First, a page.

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Do you have portion distortion?

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If you are like most Americans, you probably do. Americans have the highest per capita daily consumption in the world, consuming over 3,770 calories a day. One of the main reasons for this extreme calorie intake is due to the increase in portion size. The “bigger is better” motto has taken over the food industry. We are encouraged to buy bigger sizes in order to save money.

Portion size has contributed to the fact that nearly ¾ of all Americans are overweight or obese. This puts us at High Risk for a whole host of diseases including heart disease, stroke, cancer and diabetes.

If you are struggling with your weight, focusing your attention on portion size is an easy way to cut back on calories. There’s no weighing or counting. Eating only single servings or using a smaller plate will automatically reduce your food intake.

If you don’t have a weight problem but have less energy than you would like, a thorough examination of your portion size is always a good idea. Eating large portion sizes requires the body to expend a lot of energy to digest food especially processed foods. That’s energy that could be used for other things you enjoy.

Over the last few decades, portion sizes in America have subtly and steadily increased. They are now two to five times larger than they were in the past.

Pizza pies were 10 inches in diameter back in the 70’s. Today the size of a pizza is 16 to 18 inches. All of the most popular burger restaurants have increased the size of their hamburgers. The original burger weighed in at 3.9 ounces and today a double is 12.6 ounces. That’s three times more meat.

A Hershey chocolate bar weighed approximately 0.6 ounces its first year on the market. The standard bar now weighs just over 1.5 ounces. That’s almost 3 times its original weight.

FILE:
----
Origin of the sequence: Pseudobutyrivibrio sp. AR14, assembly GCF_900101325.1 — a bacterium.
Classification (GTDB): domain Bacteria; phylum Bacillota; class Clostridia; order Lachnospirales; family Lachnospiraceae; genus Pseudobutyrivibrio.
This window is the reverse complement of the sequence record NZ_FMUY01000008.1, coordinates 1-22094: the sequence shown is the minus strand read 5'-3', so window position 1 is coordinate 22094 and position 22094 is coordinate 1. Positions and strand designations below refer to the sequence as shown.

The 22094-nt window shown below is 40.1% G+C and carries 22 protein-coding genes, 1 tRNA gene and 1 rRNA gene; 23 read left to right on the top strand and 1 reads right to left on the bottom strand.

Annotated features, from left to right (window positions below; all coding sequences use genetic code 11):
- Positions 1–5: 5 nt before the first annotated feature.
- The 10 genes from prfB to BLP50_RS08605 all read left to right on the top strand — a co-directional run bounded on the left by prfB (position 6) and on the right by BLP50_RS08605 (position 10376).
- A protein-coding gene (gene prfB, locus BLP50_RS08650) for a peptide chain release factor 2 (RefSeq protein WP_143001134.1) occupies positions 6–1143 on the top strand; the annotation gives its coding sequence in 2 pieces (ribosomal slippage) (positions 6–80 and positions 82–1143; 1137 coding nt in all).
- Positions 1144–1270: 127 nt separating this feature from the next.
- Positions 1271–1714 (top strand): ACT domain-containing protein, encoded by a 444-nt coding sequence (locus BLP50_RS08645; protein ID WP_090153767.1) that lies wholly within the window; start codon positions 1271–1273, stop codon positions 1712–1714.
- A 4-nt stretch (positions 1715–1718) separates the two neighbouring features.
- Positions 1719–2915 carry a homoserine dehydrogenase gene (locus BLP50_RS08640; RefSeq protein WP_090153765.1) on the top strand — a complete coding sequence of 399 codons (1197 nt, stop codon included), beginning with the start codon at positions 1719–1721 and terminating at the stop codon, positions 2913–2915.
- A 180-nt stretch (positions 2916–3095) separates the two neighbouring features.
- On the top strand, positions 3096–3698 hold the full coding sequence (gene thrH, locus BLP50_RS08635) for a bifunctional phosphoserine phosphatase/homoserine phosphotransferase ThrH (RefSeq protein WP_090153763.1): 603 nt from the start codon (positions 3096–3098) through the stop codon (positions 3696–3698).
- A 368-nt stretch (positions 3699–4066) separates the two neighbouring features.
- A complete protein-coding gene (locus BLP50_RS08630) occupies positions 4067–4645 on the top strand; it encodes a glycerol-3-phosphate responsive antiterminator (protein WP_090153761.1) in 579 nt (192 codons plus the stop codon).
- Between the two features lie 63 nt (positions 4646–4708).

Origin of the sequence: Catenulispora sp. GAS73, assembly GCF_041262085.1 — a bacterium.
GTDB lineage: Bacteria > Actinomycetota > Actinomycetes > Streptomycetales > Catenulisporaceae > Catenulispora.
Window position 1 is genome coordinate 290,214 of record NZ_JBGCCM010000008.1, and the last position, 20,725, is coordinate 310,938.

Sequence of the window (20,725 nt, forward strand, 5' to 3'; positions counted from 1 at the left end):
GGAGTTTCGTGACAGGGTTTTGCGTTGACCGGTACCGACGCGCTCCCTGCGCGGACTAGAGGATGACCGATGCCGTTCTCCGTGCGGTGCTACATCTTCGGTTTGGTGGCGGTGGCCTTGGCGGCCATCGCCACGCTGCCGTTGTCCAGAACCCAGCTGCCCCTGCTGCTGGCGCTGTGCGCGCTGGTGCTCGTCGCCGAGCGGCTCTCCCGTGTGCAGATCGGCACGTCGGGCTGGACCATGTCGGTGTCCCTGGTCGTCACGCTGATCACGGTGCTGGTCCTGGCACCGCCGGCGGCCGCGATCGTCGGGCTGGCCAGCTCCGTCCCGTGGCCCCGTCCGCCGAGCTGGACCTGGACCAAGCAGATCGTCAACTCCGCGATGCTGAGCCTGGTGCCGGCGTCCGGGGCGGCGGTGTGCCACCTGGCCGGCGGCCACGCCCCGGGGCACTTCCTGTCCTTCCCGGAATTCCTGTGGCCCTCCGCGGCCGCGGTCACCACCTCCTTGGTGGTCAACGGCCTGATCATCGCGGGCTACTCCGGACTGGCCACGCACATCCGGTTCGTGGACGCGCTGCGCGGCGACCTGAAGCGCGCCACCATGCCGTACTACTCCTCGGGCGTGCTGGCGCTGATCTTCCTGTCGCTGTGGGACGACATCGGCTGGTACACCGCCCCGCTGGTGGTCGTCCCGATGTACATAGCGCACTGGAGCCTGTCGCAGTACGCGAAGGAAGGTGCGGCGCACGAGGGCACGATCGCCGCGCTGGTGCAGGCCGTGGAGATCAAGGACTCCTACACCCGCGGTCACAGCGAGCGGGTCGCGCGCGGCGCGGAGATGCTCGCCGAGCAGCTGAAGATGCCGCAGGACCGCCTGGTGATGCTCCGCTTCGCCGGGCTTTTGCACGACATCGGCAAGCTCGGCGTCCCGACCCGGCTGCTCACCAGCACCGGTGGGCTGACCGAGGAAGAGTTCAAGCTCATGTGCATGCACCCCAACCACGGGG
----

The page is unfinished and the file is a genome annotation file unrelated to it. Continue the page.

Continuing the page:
Bagels and muffins are often sold in sizes that constitute at least 2 servings. Most people eat the whole thing, thinking that they have eaten 1 serving not realizing they selected a large portion size equivalent to two servings.

Use visual cues to estimate portion size.

You may think that counting calories, fat grams, or even eliminating entire food groups such as carbs or fats is the way to keep from getting overweight. The problem is you don’t know how many calories, fats and carbs are in your favorite foods. No one does, not even the experts. When nutritionists were shown several restaurant meals in a survey, not one person was able to accurately guess the calorie or fat content of the meals.

Most people use their eyes to count calories instead of their stomachs. Because of this, visual cues can play an important role in the prevention of unintentional overeating. I find that using common objects as visual cues for your meal size is a guaranteed way to eat the right amount to lose or maintain weight.

Portion control for vegetables is rarely a problem because most people don’t eat enough. But be aware of how the vegetable is prepared. Try to eliminate rich toppings like butter and cheeses.

Grains should equal the size and volume of a tennis ball. Fresh fruit should also equal the size and volume of a tennis ball. But beware of dried fruit. When fruits are dried the fruit shrinks about ¾ of its original size. For example one cup of grapes is the equivalent of ¼ cup of raisins. This makes it easy to be fooled into eating too much. A dried fruit serving should be the size and volume of a golf ball.

Protein is an important nutrient but many Americans eat more meat protein than they need. A serving of meat, fish or chicken should be the size and volume of a deck of cards. To keep your portions and your waistline in check you may need to cut a typical piece in half.

Healthy fats like peanut butter should be the size and volume of a shot glass. Before you spread it, eyeball it to be sure you are eating the right portion. A typical slice of pizza with cheese contains two servings of cheese which is equal to 2/3 of your daily dairy intake. Now think about how many slices of pizza you typically eat at a meal. If you are eating hard cheese, your portion size should be 1 ½ oz. which is the equivalent of the size of three dice. Hopefully now you have a good idea of how much you should eat.

We only have one life to live, but if we do it right, that’s all we need!

Cheers,

Donna

To really control your portion sizes…..

Listen to my Portion Control  audio class

One class can change your life!

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